BAGHDAD (AP) — Baghdad is plastered with Valentine hearts and roses, and newly engaged Nour and Ahmed are out and about, enjoying a rare lull in violence in the Iraqi capital but wondering how long it will last.
Despite recent setbacks, the Islamic State group is still dug in some 60 kilometers (37 miles) from the Baghdad. And powerful Shiite militias now control security in many parts of the city, providing increased protection but raising concerns as the well-armed fighters often operate outside the government's control.
It's an improvement from over a year ago, when the two met while working at the same magazine. After chatting on Facebook, they started meeting with friends in the evening and on weekends.
"Of course during the times of bad security I would never have invited her to meet me at a restaurant," Ahmed said. "I would be too worried about her," he added with a smile, taking her hand. The two asked that their full names not be published, fearing for their security.
Neither is very religious, but Nour comes from a Shiite family and Ahmed from a Sunni one. Such relationships were common before the 2003 U.S.-led invasion, but have grown rarer since then, particularly after the fierce sectarian fighting that convulsed the country in 2006 and 2007.
They say they haven't encountered any problems yet on account of their unlikely romance, but they worry about the increasing power of religious figures in Iraqi life, including the Shiite militias, many of which trace their roots back to the days of sectarian unrest.
The militias, many of which are trained and armed by Iran, were reconstituted in the summer of 2014 after the army crumbled in the face of the IS group's lightening advance across northern and western Iraq. They have played a key role in securing the capital and prying back land from the extremists, but rights groups say they have also carried out revenge attacks on Sunnis.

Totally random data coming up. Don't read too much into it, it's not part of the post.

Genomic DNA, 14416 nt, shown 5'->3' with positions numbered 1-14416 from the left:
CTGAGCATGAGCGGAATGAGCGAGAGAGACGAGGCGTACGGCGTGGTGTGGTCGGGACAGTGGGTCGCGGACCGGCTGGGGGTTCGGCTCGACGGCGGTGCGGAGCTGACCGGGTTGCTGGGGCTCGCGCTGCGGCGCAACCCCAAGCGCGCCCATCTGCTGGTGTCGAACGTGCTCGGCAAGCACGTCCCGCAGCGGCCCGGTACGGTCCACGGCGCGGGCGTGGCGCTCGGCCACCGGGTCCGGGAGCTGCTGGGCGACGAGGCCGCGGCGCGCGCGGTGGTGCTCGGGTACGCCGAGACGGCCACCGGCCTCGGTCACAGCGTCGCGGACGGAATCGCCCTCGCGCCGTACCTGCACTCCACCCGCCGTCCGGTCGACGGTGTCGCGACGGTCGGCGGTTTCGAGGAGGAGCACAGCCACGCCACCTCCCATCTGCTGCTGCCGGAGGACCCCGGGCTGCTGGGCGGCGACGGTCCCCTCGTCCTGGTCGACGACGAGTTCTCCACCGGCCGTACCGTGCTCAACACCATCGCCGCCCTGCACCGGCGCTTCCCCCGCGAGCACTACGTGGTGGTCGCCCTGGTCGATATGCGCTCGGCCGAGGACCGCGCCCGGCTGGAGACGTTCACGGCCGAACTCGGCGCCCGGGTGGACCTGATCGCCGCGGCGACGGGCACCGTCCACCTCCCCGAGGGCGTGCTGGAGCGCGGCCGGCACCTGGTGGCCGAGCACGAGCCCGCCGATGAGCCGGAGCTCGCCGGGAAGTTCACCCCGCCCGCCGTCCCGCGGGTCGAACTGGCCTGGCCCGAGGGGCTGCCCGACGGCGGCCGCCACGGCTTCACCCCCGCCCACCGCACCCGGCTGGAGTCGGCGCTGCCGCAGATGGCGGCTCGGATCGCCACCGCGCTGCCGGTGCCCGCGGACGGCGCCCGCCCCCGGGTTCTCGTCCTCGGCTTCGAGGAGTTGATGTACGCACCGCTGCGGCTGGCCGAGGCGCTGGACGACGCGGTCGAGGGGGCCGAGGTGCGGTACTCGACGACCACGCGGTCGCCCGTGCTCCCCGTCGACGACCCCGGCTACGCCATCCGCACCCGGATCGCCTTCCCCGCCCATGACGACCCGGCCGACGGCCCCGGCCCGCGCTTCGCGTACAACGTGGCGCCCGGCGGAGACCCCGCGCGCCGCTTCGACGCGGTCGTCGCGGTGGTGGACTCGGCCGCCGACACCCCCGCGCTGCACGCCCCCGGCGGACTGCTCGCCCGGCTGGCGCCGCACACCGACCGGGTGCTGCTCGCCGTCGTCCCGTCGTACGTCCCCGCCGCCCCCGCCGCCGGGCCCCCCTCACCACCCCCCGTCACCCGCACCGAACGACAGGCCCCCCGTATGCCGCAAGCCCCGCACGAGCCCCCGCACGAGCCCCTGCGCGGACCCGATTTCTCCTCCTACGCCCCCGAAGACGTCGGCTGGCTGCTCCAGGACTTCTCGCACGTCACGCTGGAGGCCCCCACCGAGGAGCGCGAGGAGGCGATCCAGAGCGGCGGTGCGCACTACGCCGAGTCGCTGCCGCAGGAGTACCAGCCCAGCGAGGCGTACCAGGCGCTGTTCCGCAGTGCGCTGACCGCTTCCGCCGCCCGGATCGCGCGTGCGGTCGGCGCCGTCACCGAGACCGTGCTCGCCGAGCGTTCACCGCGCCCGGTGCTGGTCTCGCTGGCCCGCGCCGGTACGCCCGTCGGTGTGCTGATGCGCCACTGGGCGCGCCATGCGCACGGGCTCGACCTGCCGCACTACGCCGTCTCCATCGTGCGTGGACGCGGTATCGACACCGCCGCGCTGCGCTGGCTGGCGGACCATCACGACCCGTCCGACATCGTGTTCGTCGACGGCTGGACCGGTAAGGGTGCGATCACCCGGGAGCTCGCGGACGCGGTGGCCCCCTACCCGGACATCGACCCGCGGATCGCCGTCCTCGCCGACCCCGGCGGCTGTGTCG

In Baghdad, the groups have been accused of kidnapping for ransom and carrying out religiously motivated attacks on nightclubs and liquor stores. Nour and Ahmed say they worry most about the sheer number of armed groups in Iraq, and how little control the government appears to have over many of them.
"The future? It's just black, black, black," Nour said. "There is no future in Iraq."
Nour covers her hair in public with a headscarf, but also wears stylish Western-style clothing and enjoys going out to movies and restaurants, all things she fears she would have to give up as religious leaders and militias grow more powerful.
Muhanad al-Akabi, a spokesman for the Popular Mobilization Forces, an officially sanctioned umbrella group that includes most of the militias, said Iraqi civilians have no reason to fear them. "We are a formal institution, we belong to the government," he said.
He acknowledges that his fighters have "made mistakes" in the past, but attributes them to the growing pains of any new fighting force, saying "it happens everywhere, with every military." He said civilians will have less to worry about as the force gains experience.
He and other Iraqi officials are more worried about IS, which is still able to smuggle bombs into Baghdad and may again resort to stepped up attacks on civilians to compensate for its battlefield losses.
Earlier this month, security officials said work had begun on a "wall" around Baghdad that they hoped would reduce militant attacks and allow them to take down checkpoints within the city that snarl traffic. Brig. Gen. Saad Maan, the spokesman for the Interior Ministry, said the wall would be a combination of tightened checkpoints, trenches and blast walls along a 280-kilometer (175-mile) perimeter around the city.
Ahmed fears that while a wall might keep out some religious extremists, it will lock in others.
"Already, compared to our parents, we have so little freedom," he said, referring to the freewheeling 1970s in Iraq, before the decades of war and sanctions. "If these religious men stay in control, I think our freedom will just be less and less."